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Washington's tainted atmosphere

PERHAPS not since the tragic era of the robber barons a century ago has the usavory aroma of political corruption been so pervasive throughout Washington. Then senators were elected by state legislatures, and the ``malefactors of great wealth,'' as Theodore Roosevelt later called them - the oil trusts, the railroads, the great financial houses - assured themselves of friends in Washington by simply buying legislatures. Now corporate political-action committees are on the way to buying senators and members of the House directly. As Roosevelt further said, ``...greed and arrogance ... and the corruption in business and politics, have tended to produce a very unhealthy condition....''

Two of President Reagan's closest advisers, Michael Deaver and Lyn Nofziger, stand convicted. A former national security adviser, Robert McFarlane, has pleaded guilty. Another, former Rear Adm. John Poindexter, has been indicted, along with his assistant Lt. Col. Oliver North and former Air Force Gen. Richard Secord. The attorney general has resigned under a cloud. Not so long ago another attorney general served time in prison. A member of Congress is convicted of extortion, among other things. Others, including the Speaker of the House, are under investigation.

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The list could go on. Cheating is the most bipartisan activity in this otherwise highly politicized capital; it permeates the Congress as well as the executive branch. Even federal judges have been impeached. Nor is it limited to government. Stock trading scandals follow each other with dreary regularity on Wall Street.

This sleaze did not start with the Reagan administration, nor will it end with the Reagan administration. But administration policies and attitudes have contributed to it.

The administration's mindless insistence on ever-growing defense budgets has so skewed and distorted the economy that many communities are dependent on defense spending for their economic well-being. From an economic point of view, there is something fundamentally wrong with a boom fueled this way.

But there is even worse mischief in it. When communities prosper from defense contracts, members of Congress from those districts have a powerful incentive to keep the contracts coming, and never mind whether the uniformed services really want the products being made. The Defense Department encourages this sort of congressional activity by publishing a booklet that helpfully breaks down defense operations by congressional district.

The Pentagon and White House complain mightily when Congress tries to assert itself with respect to war powers and the deployment of troops in combat. But little is heard when Congress insists the services buy equipment they do not want just because the equipment is made in an influential member's district.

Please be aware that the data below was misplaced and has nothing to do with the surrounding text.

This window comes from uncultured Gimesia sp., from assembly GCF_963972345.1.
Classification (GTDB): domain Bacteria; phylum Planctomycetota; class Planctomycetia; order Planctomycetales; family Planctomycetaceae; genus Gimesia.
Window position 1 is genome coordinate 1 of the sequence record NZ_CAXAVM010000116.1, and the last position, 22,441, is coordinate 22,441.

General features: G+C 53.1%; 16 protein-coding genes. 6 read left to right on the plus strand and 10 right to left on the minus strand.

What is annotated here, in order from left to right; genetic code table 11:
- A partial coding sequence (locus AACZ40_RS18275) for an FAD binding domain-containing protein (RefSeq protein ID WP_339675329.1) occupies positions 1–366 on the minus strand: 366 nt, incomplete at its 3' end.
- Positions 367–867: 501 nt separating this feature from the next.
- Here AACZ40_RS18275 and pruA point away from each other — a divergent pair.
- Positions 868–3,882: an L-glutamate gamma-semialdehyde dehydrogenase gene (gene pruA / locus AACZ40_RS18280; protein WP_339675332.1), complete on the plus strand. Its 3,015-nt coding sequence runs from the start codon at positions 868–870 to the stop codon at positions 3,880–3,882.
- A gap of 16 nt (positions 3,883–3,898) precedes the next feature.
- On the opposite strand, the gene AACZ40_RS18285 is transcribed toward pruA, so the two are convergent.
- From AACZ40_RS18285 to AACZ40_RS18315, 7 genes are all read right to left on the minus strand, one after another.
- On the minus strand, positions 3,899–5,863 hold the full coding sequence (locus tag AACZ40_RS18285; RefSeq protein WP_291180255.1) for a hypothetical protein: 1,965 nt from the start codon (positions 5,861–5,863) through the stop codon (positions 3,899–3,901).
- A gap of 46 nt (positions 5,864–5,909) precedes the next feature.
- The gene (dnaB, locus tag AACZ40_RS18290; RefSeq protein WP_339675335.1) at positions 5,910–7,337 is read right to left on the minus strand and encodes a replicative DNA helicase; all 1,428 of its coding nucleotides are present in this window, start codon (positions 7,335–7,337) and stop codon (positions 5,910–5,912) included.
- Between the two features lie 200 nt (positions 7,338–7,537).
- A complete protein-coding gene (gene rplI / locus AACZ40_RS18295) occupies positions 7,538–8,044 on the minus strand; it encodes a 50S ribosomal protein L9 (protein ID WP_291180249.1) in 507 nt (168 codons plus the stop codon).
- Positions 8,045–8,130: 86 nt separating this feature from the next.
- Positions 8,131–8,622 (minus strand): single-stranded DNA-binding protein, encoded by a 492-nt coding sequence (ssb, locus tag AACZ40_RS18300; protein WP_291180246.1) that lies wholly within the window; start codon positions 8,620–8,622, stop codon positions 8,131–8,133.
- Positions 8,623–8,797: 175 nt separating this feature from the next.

Defense contractors encourage Congress to do this, and sometimes the encouragement is strong enough to look like a thinly disguised bribe. A member of the Armed Services or Appropriations Committee is paid $2,000 to visit a plant making something the Air Force doesn't want. He is paid more for making a speech. There is perhaps as big a procurement scandal on Capitol Hill as there is in the Pentagon.

The Reagan administration did not intend for its defense buildup to go askew this way; but given the amounts of money involved and the varieties of equipment, the problem should have been predictable. Indeed, President Eisenhower, who was wisest in the ways of the Pentagon and defense industry, did predict it - and long before Ronald Reagan became a political force.

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As Reagan policies inadvertently but inevitably brought this situation about, Reagan attitudes have made it worse. Not since at least the days of Warren Harding has an administration been so blind to the difference between right and wrong.

The mind-set exhibited in these examples inevitably tarnishes foreign policy. In this view, the only thing wrong with mining the harbors of Nicaragua, a country with which we were at peace, was that we got caught. When Nicaragua tried to avail itself of the remedies of international law, which we had plainly violated, we said we no longer recognized the World Court.

The President thinks invading Grenada and bombing Libya are examples of America's ``standing tall.'' In fact, they are America's acting like the neighborhood bully.

The saddest commentary on the Reagan administration is that it is leaving a record of bragging about what it should have apologized for, of being proud of what it should have been ashamed of.

Pat M. Holt, former chief of staff of the Senate Foreign Relations Committee, writes on foreign affairs from Washington.

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